April 26, 2006
The Cornell offense stalled like an old Buick in a snow storm yesterday against Siena (14-24-1), as the baseball team (10-25, 6-10 Ivy) dropped an afternoon non-conference affair by a score of 14-3. Saints pitchers Ryan King, Will Hassett, Kevin Snyder and Trevor Reid combined on a two-hitter against the Red, while the Siena offense collected 17 hits on its way to the lopsided victory.
Despite playing two back-to-back weekend slates that were both pushed back a day due to weather and a midweek doubleheader against LeMoyne last Tuesday, fatigue wasn’t used as a reason for why the Red looked so sluggish yesterday at Hoy Field.
“There are certainly no excuses and I’m sure the guys don’t have any as well,” said head coach Tom Ford. “We just didn’t get things done. We didn’t play well in any particular phase of the game. We only got two hits and we didn’t even really pitch that well.”
The Saints collected six extra-base hits on the afternoon, but the real story of the game was the four pitchers who combined to strikeout nine Red batters. Despite striking out one batter per inning, they did experience control problems as the Saints staff issued six walks and had four hit-by-pitches on the afternoon.
Cornell’s only hits on the afternoon came on singles from senior catcher William Pauly and freshman third baseman Nathan Ford. Sophomore Bryce Klinesteker took the loss for the Red. Sophomore Antonio Cardona, junior Kevin Conlin, freshman, Stephen Osterer and senior Michael Hudson pitched in relief for the Red.
The game was put away early, as Siena capitalized on erratic control from Cornell pitchers, scoring five runs on just two hits in the top of the second inning. The Saints took advantage of two hit batsmen and five base-on-balls, with hits coming from Michael Ambury and Jake Willis. Siena could have made it even worse in the third inning, but only scored one run as they left the bases loaded.
Cornell got on the scoreboard in the third inning after a leadoff walk and two hit-by-pitches loaded the bases for Ford. Ford hit a sacrifice to score the first run while sophomore Ry Kagan hit an RBI groundout and Pauly hit a run-scoring single to cut the Saints lead to 6-3.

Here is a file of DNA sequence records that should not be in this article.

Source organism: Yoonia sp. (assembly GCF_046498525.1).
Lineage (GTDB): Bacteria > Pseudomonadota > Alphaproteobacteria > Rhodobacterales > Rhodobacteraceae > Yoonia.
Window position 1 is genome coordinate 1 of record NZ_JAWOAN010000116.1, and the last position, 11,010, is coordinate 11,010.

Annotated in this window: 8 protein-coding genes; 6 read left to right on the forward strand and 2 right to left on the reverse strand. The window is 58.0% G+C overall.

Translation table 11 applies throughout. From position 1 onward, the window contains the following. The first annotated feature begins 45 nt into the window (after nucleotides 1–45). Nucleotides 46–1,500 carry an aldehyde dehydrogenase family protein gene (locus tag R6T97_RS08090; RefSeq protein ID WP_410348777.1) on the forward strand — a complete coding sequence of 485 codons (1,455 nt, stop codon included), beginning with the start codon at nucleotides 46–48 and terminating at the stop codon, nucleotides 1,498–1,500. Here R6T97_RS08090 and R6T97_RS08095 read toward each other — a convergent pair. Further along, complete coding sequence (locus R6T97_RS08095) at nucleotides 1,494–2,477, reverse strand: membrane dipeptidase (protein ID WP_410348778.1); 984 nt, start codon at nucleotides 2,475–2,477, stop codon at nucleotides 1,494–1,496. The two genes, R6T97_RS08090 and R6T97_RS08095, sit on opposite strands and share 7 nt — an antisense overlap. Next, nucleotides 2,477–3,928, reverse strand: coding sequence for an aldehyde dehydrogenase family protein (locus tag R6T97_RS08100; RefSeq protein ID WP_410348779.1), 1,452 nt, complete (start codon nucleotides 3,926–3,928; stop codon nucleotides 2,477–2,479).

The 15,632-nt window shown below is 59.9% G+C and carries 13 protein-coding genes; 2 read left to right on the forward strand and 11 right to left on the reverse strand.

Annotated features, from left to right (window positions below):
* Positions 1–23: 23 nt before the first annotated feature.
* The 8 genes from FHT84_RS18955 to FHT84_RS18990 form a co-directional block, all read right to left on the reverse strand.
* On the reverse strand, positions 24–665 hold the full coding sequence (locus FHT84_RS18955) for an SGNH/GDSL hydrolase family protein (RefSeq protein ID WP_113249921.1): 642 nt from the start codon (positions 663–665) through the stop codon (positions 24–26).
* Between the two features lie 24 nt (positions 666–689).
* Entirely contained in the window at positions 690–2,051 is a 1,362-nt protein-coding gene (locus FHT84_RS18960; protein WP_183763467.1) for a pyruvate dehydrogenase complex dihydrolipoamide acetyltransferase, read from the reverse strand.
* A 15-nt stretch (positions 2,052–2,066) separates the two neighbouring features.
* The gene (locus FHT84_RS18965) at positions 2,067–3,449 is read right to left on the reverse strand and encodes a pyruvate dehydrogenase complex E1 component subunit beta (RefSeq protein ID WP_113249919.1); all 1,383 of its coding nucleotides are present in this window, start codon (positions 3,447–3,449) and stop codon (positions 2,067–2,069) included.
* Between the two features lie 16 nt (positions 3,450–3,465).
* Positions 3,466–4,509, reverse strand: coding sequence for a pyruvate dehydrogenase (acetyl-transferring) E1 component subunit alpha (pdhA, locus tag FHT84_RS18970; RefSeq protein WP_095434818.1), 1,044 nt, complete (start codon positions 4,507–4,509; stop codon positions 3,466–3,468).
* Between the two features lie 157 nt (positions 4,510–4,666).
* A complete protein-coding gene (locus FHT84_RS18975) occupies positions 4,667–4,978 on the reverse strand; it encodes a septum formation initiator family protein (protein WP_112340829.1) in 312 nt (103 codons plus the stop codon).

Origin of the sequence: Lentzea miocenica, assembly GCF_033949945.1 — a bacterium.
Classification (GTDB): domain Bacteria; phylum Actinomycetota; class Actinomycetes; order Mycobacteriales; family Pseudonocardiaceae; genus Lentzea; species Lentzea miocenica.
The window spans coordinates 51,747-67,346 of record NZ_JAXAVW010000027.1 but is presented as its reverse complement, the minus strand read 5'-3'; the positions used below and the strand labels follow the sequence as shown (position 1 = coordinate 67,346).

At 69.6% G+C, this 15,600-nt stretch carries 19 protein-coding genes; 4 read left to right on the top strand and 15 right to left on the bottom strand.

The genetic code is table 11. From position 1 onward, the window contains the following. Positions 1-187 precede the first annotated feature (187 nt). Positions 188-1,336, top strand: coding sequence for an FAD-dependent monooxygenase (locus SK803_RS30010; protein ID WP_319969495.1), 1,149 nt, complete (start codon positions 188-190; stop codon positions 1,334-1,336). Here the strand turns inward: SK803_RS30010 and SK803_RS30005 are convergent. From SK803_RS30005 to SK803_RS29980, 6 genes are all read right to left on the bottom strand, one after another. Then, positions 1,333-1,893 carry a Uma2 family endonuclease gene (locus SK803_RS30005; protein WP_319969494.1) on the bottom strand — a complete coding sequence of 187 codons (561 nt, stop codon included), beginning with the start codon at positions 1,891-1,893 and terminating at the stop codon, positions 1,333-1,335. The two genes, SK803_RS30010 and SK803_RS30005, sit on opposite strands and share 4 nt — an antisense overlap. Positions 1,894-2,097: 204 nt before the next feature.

Siena stopped any Red momentum immediately in the top of the fourth, scoring two more runs highlighted by Billy Lazio’s double to right center field. The Saints eventually tacked on three more runs in the sixth and scored single runs in each of the final three innings to end the game.
The Red will refocus and restart the engine this Friday as it plays host to Princeton at Hoy Field in Game 1 of a four game set. The Red needs to win three games against the Tigers to successfully defend its Gehrig Division title.
“We have no choice,” Ford said in response to asking if the team needed to wash away the loss. “We wanted to pick up some momentum going into the weekend but we will regroup. We need to take care of business this Friday.”
Archived article by Tim Kuhls Sun Assistant Sports Editor
April 26, 2006
I’m 24-years-old, which means that for the first time in my life, I’m old enough to have been someone else before.
I used to be an athlete. I used to be Varsity. I used to go fast. I used to be 215 pounds of twisted steel. I used to be a cocky, arrogant, supremely-confident tall walking bitch of a man, who loved nothing more than to spend his evenings rowing on Cayuga inlet with his best friends. I used to win.
I used to do and be all of those things. I used to.
But that’s all over now. These days, I’m just another kid graduating from college, without a job or a place of my own to live. Just like the rest of you, the faceless mass of seniors venturing forth from Ithaca, I’ll clutch tightly my little piece of paper with the Big Red “C” on it and show it to anyone and everyone to prove to them that I matter, that I am relevant and talented and that I am worth something. Because Ezra said so.
And after awhile, I will get a job in an office, where I will spend most of my time doing something I will tell myself that I enjoy. The cubicle walls will either be feces-brown or battleship-gray, and I will pin on them little pictures of my favorite Red Sox players and clever cartoons from The New Yorker. Maybe I’ll put up one of those motivational posters with the cat grasping the tree branch with both paws that says, “Hang In There.”
I’ll have drinks with my co-workers every other Thursday, and we’ll talk about our boss (who will be strict but fair) behind his back. Then we’ll move on to sports and the weather. We’ll act like we earnestly care about each other’s personal lives, take a few minutes figuring out the tip, and maybe split a couple of cabs back home to our apartments.